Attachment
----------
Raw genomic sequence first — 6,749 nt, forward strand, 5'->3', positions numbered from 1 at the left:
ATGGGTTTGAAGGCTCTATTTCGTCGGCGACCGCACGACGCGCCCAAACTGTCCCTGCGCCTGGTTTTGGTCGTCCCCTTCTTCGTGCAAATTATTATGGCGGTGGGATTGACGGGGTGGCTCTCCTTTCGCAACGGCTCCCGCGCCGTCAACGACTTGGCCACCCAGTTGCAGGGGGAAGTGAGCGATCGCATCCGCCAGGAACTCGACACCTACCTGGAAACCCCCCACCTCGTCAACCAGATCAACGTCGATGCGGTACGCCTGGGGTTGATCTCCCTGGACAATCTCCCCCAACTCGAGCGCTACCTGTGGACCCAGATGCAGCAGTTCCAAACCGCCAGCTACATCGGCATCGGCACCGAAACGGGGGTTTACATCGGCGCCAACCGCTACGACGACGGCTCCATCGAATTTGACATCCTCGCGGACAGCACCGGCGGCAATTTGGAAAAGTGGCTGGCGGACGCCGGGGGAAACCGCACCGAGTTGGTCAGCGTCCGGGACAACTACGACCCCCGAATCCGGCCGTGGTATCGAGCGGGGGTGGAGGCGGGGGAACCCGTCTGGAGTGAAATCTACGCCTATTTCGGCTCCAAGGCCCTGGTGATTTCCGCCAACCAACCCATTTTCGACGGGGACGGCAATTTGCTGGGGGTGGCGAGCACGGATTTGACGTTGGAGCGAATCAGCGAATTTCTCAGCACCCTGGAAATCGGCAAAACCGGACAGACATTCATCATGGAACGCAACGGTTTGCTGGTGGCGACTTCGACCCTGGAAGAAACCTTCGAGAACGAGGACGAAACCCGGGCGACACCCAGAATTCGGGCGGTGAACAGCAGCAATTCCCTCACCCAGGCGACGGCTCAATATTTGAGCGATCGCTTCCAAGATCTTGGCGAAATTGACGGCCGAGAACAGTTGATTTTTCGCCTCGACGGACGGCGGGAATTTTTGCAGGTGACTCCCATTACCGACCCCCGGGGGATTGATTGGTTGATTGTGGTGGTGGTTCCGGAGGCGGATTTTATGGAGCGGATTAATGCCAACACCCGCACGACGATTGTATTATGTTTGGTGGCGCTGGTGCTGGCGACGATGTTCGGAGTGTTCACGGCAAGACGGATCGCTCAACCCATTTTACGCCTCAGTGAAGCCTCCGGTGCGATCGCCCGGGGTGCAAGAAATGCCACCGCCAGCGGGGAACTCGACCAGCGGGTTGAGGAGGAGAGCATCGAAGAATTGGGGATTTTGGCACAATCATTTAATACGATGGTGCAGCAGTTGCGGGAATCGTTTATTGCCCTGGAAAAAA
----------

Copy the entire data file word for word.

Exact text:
Raw genomic sequence first — 6,749 nt, forward strand, 5'->3', positions numbered from 1 at the left:
ATGGGTTTGAAGGCTCTATTTCGTCGGCGACCGCACGACGCGCCCAAACTGTCCCTGCGCCTGGTTTTGGTCGTCCCCTTCTTCGTGCAAATTATTATGGCGGTGGGATTGACGGGGTGGCTCTCCTTTCGCAACGGCTCCCGCGCCGTCAACGACTTGGCCACCCAGTTGCAGGGGGAAGTGAGCGATCGCATCCGCCAGGAACTCGACACCTACCTGGAAACCCCCCACCTCGTCAACCAGATCAACGTCGATGCGGTACGCCTGGGGTTGATCTCCCTGGACAATCTCCCCCAACTCGAGCGCTACCTGTGGACCCAGATGCAGCAGTTCCAAACCGCCAGCTACATCGGCATCGGCACCGAAACGGGGGTTTACATCGGCGCCAACCGCTACGACGACGGCTCCATCGAATTTGACATCCTCGCGGACAGCACCGGCGGCAATTTGGAAAAGTGGCTGGCGGACGCCGGGGGAAACCGCACCGAGTTGGTCAGCGTCCGGGACAACTACGACCCCCGAATCCGGCCGTGGTATCGAGCGGGGGTGGAGGCGGGGGAACCCGTCTGGAGTGAAATCTACGCCTATTTCGGCTCCAAGGCCCTGGTGATTTCCGCCAACCAACCCATTTTCGACGGGGACGGCAATTTGCTGGGGGTGGCGAGCACGGATTTGACGTTGGAGCGAATCAGCGAATTTCTCAGCACCCTGGAAATCGGCAAAACCGGACAGACATTCATCATGGAACGCAACGGTTTGCTGGTGGCGACTTCGACCCTGGAAGAAACCTTCGAGAACGAGGACGAAACCCGGGCGACACCCAGAATTCGGGCGGTGAACAGCAGCAATTCCCTCACCCAGGCGACGGCTCAATATTTGAGCGATCGCTTCCAAGATCTTGGCGAAATTGACGGCCGAGAACAGTTGATTTTTCGCCTCGACGGACGGCGGGAATTTTTGCAGGTGACTCCCATTACCGACCCCCGGGGGATTGATTGGTTGATTGTGGTGGTGGTTCCGGAGGCGGATTTTATGGAGCGGATTAATGCCAACACCCGCACGACGATTGTATTATGTTTGGTGGCGCTGGTGCTGGCGACGATGTTCGGAGTGTTCACGGCAAGACGGATCGCTCAACCCATTTTACGCCTCAGTGAAGCCTCCGGTGCGATCGCCCGGGGTGCAAGAAATGCCACCGCCAGCGGGGAACTCGACCAGCGGGTTGAGGAGGAGAGCATCGAAGAATTGGGGATTTTGGCACAATCATTTAATACGATGGTGCAGCAGTTGCGGGAATCGTTTATTGCCCTGGAAAAAA